George Lucas Educational Foundation
Student Engagement

Using Choice Boards to Boost Student Engagement

Giving students options for how they demonstrate their learning is a good way to ignite their curiosity.

January 24, 2022
Group of high school students discussing project at school.
Cultura RM / Alamy

How do you make learning effective, engaging, and student driven when students aren’t physically in the classroom? That’s been the question on our minds for quite some time now. One team of education leaders in North Carolina found a solution that drastically changed instruction throughout the state, and it’s something you might already be familiar with.

As teachers and students transitioned to fully remote instruction, the English language arts (ELA) team created choice boards that teachers could copy and adjust to meet the needs of their students. The boards—which could be assigned virtually or printed out in packets—were organized by grade band and filled with standards-aligned activities as well as scaffolds that enabled children to be able to complete the work alone. Check out the North Carolina Department of Public Instruction’s ELA choice boards here.

Choice boards improved remote learning in our virtual classrooms, increasing student engagement and ownership, and even making our students more eager to dig into their assessments and homework.

Here are some tips to get started with implementing choice boards—whether students are in person, learning remotely, or a mixture of both—as well as some lessons learned along the way.

Assessments

Choice boards add a new dimension to your classroom, offering an alternative to standard assessments and empowering students to choose how they show their mastery of a topic. Additionally, they provide educators with a variety of ways to check for student understanding. If you’ve ever had your eyes glaze over as you regarded the night’s looming stack of 120 freshmen essays to grade, this could be the refreshing twist you’re looking for.

Imagine that you’re working with your middle school English class on analyzing complex characters in The House on Mango Street. You can unpack the standard with your students and create a rubric with them (or we love this idea of success criteria), then brainstorm ideas for activities.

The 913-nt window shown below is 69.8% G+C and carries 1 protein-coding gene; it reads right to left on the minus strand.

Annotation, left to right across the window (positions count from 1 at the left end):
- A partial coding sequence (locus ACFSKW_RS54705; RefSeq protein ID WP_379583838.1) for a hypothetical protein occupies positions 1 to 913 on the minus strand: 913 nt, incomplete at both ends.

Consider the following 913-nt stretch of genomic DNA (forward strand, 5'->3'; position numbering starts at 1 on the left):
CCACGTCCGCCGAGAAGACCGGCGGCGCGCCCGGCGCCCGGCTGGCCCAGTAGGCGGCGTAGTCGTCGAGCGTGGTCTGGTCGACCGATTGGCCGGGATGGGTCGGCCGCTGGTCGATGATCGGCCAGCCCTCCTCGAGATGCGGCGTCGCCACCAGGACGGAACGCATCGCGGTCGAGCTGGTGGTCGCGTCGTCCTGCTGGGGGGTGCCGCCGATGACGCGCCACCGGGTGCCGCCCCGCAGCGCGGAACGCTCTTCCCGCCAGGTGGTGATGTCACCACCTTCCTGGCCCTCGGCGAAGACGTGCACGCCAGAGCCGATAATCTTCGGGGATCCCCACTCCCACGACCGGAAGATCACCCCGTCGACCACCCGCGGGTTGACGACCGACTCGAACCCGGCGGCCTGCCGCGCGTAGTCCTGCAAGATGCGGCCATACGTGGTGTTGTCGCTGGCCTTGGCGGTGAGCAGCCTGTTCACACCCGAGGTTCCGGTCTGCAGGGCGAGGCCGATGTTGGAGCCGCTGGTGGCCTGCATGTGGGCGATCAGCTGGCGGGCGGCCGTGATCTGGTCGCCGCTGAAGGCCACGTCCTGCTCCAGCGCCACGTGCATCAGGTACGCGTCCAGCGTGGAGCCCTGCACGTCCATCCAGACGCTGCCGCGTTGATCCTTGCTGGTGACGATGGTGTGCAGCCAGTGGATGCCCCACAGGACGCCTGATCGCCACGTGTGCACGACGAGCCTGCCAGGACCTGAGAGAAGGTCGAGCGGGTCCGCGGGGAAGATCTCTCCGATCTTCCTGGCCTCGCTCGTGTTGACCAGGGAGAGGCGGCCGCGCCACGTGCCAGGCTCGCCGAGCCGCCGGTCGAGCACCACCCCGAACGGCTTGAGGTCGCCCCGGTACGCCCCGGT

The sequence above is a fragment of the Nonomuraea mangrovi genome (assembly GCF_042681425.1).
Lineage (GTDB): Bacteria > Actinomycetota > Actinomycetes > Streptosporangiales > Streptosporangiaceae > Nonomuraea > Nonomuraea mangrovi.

Try incorporating your students into the process and get their input on how they’d like to demonstrate what they’ve learned. For example, students might suggest developing a movie trailer to illustrate their mastery of the standard, drafting a series of diary entries from the main character, or creating a series of podcast episodes. Allowing for student involvement in the creation of the choice boards increases their ownership and follow-through.

A few pointers:

  • Keep in mind, some learners do prefer traditional assessments, so leave those as an option in the choice board.
  • You don’t have to start from scratch; there are free choice board templates available online.

Homework

Choice boards can be used in place of a homework packet—giving students the autonomy to choose how they practice skills they learned during the school day.

But choice boards can also serve as a way to engage with parents and caregivers. A family homework choice board can encourage education-centered family time at home, while simultaneously informing caregivers about topics and skills their child is learning at school.

What might this look like? Let’s say you are teaching a third-grade class and a parent has asked you for the homework. Share the optional homework choice board—activities might include finding three examples of this week’s syllable type in books from their book bin, reading high-frequency words to a family member, or practicing the high-frequency words on an online app.

A few pointers:

  • Before sending home a homework choice board, allot time to guide your students through the process—practicing it in the classroom first. Think of it as a mini-lesson.
  • Evaluate limitations or access issues that may arise for some students when working at home. Things to consider include access to technology, access to materials, and time asked of the parents/caregivers in assisting.

Remote Learning

Remote learning days are far from a thing of the past. Whether these days are scheduled ahead of time in the school’s calendar or utilized as an alternative to closing the building for severe weather or recurring outbreaks of Covid, schools can be proactively prepared by creating district or schoolwide choice boards that teachers can easily access.

Ideally, these can be tweaked by teachers themselves easily so that students can complete them over and over again. Educators can switch out the text and activities at their discretion to update them.

A few pointers:

  • Move from fluff to rigor by being intentional with learning outcomes and alignment to state standards. (Find tips at Aligning Curricular Decisions with Student Voice). Make sure that you aren’t just creating busywork but are truly creating assignments that are standards aligned.
  • Get a team involved to make the lift lighter. The North Carolina Department of Public Instruction had teams of educators work together to create a universal set of choice boards that could be accessed by teachers statewide—many hands make short work.
  • We’ve used choice boards not only with K–12 students but with our teachers in training as well. Offering people choice in assignments does equate to a lot more emails to answer from our graduate students. But that’s something we were more than happy to take on.

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  • Student Engagement
  • Online Learning
  • Student Voice
  • English Language Arts

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